It is an element with semi-metallic properties between germanium metal and nonmetals. Germanium has the symbol Ge, atomic number 32, and atomic weight 72.59. Germanium has a melting point of 937 degrees Celsius and a boiling point of 2800 degrees Celsius. Germanium is oxidized in air at 600-700 degrees Celsius. Information about What is Germanium, Germanium usage areas, etc. are in the rest of article. Information about ruthenium, you can browse here.
What is Germanium? Who found Germanium ?
Germanium, which is one of the semi-metal elements, was found by Dimitri Mendeleev in 1871. Germanium is one of the rare elements and its occurrence rate in the earth is between 0.004 percent and 0.007 percent. Germanium, which is usually found in Africa, is not seen in pure form in nature, but usually in the form of an alloy. Germanium is found in 6-7 percent in argirodite mineral, approximately 8.7 percent in germanite mineral and approximately 5-7 percent in renierite mineral. In addition, germanium is obtained as a by-product during the purification of zinc. Germanium sulfide obtained here is reduced with hydrogen and carbon. Germanium is also produced during the burning of soft tar coal.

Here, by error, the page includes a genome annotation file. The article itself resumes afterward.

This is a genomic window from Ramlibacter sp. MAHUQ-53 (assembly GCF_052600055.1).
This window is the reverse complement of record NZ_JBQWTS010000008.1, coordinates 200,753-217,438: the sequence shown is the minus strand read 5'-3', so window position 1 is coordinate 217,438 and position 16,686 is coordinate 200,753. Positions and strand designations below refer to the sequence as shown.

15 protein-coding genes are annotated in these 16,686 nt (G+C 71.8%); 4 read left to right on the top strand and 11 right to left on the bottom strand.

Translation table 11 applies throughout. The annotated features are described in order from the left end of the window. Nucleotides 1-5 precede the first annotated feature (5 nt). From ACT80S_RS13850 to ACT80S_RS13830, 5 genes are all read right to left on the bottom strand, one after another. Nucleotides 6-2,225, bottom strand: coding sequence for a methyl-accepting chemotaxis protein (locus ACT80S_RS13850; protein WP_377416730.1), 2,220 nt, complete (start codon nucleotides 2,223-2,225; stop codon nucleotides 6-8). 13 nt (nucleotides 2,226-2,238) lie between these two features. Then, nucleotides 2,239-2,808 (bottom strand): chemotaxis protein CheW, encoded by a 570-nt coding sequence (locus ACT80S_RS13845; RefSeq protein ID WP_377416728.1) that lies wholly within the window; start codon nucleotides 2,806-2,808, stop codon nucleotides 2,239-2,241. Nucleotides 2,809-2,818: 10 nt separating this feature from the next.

Where is Germanium Used? Is Germanium Conductive?
Germanium is a semiconductor element. In other words, it is a semi-metal whose conductivity is between metal and nonmetals. Pure germanium acts as an insulator at low temperatures. Due to its aforementioned features, it is widely used in the electronics industry.
The importance and use of germanium has increased since 1945. Germanium is used in making transistors and diodes. Since it is a low cost and suitable element, its use in this field has become widespread especially in the 1960s. Germanium diodes are in the shape of a thin disc and are made of thin wires. Since germanium has a high refractive index, it is used in making optical elements. Germanium is used in microscope lenses, infrared spectroscopes, infrared detectors, projectors and some chemical treatment methods.
For other precious metals: https://en.wikipedia.org/wiki/Precious_metal